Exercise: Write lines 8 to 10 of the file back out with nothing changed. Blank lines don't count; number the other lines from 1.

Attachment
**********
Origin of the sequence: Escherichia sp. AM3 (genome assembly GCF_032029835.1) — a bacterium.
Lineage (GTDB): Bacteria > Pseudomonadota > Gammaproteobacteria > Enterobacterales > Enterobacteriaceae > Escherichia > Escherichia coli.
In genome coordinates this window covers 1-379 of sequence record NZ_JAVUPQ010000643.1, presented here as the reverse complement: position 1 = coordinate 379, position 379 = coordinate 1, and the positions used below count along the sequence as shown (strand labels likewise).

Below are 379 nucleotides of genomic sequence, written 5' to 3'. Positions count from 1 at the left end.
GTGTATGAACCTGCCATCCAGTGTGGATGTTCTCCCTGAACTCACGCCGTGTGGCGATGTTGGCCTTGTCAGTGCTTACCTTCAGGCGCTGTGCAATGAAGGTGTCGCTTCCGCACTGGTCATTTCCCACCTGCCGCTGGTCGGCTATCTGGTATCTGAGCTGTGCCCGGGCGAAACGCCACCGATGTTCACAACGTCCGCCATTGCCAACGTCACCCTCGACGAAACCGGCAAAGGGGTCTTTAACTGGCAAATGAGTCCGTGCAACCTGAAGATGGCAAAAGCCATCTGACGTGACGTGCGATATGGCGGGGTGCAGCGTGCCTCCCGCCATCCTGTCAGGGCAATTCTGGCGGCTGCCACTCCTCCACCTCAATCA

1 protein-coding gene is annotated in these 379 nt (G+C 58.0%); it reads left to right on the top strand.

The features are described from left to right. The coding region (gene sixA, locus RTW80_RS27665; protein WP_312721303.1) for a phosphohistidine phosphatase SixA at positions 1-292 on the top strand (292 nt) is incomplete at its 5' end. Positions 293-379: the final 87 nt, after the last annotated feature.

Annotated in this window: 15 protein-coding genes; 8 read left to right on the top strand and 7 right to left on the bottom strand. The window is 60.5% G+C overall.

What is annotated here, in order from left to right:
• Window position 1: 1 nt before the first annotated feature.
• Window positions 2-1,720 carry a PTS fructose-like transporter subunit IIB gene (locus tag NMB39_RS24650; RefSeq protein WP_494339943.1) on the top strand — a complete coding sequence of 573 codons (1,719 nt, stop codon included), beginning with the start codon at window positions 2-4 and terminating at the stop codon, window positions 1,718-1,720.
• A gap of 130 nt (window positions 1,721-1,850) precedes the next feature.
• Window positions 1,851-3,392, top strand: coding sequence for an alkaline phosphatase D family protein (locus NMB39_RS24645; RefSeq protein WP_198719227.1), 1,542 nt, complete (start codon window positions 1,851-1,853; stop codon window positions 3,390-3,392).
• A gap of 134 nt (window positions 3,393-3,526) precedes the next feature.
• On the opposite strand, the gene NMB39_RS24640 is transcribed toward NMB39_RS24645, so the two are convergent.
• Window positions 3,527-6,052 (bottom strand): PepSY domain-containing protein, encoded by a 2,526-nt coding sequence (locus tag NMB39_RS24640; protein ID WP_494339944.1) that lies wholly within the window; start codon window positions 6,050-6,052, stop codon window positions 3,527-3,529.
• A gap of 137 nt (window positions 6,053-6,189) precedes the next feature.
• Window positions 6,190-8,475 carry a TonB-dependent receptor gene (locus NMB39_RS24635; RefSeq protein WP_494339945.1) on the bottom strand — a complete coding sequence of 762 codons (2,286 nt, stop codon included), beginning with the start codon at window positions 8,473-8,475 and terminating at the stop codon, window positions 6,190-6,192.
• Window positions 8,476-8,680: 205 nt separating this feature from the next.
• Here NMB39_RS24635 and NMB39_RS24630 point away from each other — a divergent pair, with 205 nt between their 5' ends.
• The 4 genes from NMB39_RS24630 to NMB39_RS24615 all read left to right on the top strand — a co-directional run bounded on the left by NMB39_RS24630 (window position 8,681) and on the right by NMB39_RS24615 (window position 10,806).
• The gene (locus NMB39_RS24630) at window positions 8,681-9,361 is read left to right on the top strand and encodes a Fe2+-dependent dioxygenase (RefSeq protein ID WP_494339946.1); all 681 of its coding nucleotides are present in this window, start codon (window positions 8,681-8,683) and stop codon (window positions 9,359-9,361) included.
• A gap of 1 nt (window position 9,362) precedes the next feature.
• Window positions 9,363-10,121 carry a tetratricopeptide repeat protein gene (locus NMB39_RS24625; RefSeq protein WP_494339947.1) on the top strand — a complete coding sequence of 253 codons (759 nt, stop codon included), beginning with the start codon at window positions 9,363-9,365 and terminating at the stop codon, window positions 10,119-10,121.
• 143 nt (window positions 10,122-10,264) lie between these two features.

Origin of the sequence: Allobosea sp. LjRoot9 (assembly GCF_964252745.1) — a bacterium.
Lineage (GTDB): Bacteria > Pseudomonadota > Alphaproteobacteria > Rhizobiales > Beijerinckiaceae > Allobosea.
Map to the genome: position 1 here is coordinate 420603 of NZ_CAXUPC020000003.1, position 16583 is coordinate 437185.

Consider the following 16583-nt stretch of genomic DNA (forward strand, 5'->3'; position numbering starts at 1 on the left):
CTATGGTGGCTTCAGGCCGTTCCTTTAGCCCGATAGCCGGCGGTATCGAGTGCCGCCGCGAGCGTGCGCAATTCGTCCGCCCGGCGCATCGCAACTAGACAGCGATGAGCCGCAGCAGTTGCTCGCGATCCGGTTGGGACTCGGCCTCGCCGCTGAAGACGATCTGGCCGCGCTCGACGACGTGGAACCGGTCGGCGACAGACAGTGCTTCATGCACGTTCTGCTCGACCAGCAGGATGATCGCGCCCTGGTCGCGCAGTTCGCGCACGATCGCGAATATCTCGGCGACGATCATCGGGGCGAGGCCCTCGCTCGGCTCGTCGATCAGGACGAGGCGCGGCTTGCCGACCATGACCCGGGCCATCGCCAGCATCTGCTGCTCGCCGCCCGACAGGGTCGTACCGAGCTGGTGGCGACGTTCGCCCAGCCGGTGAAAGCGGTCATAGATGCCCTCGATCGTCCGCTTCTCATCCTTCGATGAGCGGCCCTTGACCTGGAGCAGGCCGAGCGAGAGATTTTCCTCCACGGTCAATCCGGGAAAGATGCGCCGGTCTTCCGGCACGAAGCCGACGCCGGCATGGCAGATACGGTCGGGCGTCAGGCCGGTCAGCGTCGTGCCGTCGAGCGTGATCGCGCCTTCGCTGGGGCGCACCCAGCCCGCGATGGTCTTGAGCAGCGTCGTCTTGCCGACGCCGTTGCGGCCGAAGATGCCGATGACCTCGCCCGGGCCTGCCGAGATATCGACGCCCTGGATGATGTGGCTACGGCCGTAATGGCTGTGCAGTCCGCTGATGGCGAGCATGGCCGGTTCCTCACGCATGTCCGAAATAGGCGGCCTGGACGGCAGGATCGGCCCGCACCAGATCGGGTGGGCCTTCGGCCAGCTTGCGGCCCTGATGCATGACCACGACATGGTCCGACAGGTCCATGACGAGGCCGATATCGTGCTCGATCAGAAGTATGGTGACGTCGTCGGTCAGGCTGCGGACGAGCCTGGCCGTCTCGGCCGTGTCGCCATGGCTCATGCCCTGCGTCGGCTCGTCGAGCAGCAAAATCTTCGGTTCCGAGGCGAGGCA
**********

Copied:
Annotated in this window: 15 protein-coding genes; 8 read left to right on the top strand and 7 right to left on the bottom strand. The window is 60.5% G+C overall.

What is annotated here, in order from left to right:
• Window position 1: 1 nt before the first annotated feature.